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in Filmmaking
on Sep 5, 2006

I’ve vowed not to link to James Ponsoldt’s blog too much since I produced his feature Off the Black, but he’s a prolific writer who is frequently posting pieces that are interesting and useful enough to other filmmakers. So, here I’m busting my conflict-of-interest self-censorship to note his comments on shrinking Tim Orr’s widescreen compositions to 1:1.35 for our video transfer:

On Tim’s off-days, he and I met at Technicolor to begin the color-timing process (for video/DVD) with the brilliant MIKE UNDERWOOD. Mike’s a colorist, and worked with Tim on both “All the Real Girls” and “Undertow.” The two of them have a short-hand and trust between each other, and that’s invaluable when you’re paying by the hour.

The way the timing worked was like this: in a suite at Technicolor, the three of us watched each scene of the film, and discussed the look of every shot–whether it was too dim, too green, too bright, not warm enough, etc. Then, when Tim had seen the entire film and given extensive notes, he went back to the set of “Year of the Dog.” And then it was just Mike and I…. The color-timing process was slow, but actually seemed like “movie magic.” I know that sounds geeky, but it really felt that way. We were creating something beautiful with fun tools, and there’s something a bit scientific–but also a bit magical–to the way it works.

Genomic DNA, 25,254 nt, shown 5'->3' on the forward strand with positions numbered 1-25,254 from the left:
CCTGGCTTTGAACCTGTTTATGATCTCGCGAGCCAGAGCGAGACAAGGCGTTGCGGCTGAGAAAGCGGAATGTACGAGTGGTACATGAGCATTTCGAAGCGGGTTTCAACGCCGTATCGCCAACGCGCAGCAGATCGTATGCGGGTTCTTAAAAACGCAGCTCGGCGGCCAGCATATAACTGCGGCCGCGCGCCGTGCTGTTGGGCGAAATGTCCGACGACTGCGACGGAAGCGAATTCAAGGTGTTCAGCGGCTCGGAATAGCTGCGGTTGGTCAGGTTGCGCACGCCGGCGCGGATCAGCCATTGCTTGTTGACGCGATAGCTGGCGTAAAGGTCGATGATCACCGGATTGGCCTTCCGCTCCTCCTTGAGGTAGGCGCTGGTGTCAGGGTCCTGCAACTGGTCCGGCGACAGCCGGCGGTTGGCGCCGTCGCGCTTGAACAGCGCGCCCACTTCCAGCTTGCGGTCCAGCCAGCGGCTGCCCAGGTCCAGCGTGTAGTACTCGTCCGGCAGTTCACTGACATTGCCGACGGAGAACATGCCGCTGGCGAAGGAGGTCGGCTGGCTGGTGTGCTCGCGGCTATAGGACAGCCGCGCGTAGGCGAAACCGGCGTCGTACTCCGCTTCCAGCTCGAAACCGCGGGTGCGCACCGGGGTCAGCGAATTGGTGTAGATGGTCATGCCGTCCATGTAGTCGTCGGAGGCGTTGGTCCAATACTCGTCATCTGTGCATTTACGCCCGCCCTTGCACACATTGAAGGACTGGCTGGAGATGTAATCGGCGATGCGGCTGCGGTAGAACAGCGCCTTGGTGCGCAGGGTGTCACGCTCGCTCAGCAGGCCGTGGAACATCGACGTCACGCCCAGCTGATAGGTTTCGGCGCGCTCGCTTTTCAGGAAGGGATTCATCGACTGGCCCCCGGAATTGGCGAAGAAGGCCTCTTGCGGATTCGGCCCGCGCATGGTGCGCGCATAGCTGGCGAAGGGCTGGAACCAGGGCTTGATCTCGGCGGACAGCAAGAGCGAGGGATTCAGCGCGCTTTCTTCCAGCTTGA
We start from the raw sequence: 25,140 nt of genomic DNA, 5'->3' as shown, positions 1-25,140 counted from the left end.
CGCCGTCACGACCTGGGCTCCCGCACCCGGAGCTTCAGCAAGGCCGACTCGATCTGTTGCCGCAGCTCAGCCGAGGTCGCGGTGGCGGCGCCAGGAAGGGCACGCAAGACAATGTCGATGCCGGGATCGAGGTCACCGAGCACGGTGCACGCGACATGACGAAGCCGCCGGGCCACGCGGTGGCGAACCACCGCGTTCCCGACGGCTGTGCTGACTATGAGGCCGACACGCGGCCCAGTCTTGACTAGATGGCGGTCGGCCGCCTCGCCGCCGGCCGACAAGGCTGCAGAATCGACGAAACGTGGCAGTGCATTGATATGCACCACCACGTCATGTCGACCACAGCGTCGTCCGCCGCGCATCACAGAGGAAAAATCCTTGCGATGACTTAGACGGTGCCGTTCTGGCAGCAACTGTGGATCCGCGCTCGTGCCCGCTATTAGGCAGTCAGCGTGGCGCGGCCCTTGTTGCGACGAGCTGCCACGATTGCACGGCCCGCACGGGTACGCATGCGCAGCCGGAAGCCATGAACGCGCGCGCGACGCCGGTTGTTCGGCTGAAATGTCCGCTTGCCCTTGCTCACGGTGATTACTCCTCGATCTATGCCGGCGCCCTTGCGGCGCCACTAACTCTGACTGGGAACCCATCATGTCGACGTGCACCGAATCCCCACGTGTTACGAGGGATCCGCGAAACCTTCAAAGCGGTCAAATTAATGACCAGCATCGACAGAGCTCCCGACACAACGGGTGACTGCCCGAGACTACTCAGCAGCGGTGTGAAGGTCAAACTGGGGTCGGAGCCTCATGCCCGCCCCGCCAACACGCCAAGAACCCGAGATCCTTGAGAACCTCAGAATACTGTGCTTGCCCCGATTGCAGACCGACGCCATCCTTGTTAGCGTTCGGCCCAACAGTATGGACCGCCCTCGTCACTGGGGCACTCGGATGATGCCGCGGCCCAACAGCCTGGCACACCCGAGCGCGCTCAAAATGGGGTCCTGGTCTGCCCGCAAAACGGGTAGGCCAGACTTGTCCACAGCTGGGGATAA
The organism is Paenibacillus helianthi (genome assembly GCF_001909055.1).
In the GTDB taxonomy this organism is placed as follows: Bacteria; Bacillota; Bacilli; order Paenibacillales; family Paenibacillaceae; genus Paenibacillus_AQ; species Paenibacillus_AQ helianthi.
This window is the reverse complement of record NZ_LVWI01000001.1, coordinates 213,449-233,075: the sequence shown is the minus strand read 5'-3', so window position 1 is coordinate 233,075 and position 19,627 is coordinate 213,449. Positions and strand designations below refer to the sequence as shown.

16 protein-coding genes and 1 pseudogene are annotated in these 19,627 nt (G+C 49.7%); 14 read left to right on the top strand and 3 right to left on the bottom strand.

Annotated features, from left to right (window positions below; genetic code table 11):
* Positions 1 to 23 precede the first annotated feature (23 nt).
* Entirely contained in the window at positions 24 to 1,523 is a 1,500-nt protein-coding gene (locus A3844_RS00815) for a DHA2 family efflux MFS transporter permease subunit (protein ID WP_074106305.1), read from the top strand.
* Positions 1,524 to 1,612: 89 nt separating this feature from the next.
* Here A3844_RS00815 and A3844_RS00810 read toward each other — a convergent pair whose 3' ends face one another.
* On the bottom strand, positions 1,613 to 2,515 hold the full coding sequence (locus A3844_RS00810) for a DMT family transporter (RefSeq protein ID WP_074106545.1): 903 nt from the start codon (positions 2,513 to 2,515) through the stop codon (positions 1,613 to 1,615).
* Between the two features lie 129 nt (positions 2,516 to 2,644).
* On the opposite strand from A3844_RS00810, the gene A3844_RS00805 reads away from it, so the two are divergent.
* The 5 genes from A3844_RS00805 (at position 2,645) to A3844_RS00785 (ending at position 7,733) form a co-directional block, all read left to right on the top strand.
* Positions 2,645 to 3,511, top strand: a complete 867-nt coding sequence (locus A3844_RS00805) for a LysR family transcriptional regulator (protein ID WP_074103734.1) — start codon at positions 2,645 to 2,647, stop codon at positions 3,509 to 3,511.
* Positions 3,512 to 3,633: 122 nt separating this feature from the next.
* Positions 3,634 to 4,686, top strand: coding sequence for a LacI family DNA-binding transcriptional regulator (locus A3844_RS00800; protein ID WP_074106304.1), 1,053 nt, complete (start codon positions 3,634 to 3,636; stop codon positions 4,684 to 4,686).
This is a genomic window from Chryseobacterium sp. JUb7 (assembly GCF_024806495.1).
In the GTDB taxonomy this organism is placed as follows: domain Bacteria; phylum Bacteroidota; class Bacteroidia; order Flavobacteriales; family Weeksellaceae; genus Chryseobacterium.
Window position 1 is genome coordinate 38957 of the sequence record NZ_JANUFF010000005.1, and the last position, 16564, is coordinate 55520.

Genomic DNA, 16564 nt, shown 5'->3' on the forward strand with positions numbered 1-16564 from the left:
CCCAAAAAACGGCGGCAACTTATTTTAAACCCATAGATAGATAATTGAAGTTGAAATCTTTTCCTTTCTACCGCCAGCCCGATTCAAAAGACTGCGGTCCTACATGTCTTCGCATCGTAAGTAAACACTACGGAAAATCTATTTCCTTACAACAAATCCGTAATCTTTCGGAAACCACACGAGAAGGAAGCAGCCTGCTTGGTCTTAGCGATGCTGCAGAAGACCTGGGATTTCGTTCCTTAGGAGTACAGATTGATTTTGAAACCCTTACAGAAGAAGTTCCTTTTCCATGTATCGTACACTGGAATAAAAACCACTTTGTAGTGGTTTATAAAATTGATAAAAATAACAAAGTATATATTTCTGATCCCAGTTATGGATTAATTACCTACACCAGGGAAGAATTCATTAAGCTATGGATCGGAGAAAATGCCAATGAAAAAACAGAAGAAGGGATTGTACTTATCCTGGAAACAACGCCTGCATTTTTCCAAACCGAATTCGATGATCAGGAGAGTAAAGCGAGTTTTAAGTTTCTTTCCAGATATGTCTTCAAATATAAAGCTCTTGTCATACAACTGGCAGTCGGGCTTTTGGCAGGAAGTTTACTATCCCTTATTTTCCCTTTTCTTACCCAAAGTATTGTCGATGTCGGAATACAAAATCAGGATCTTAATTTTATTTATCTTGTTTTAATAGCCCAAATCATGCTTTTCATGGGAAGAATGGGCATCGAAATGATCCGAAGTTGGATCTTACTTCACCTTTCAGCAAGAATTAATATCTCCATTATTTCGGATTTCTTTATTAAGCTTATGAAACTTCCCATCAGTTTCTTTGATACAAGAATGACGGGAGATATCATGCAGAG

Now, the pan and scan process wasn’t nearly as pleasurable. I sort of wished I had some morphine for that part.

Here’s a simple explanation of a pan and scan, as it related to “Off the Black”:

We shot our film in anamorphic 35mm (a 2.35:1 aspect ratio). That means gorgeous wide-screen, perfect for movie theaters…when you see it you feel like you’re having a slightly epic experience, perhaps dreamlike, certainly different than everyday life.

But…when the DVD of the film comes out, it will offer several options: one will be be letter-boxed, and that’s the ONLY way a film should be watched at home. If you’re not watching that version, you’re not seeing what the director/cinematographer intended.

Unfortunately, many people don’t get to see a film like that.

They see it on a plane, a bus, or most likely, on cable television. The aspect ration for television is 1.33:1 or, as it’s often referred to, 4:3. Which mean, in a nutshell, if you watch at 2.35:1 film on television in a 4:3 format, you’re LOSING ABOUT 45 PERCENT OF THE IMAGE!

That’s incredible. It’s a completely different film…

James goes on to describe that process of making a “completely different film” in the piece linked to above.

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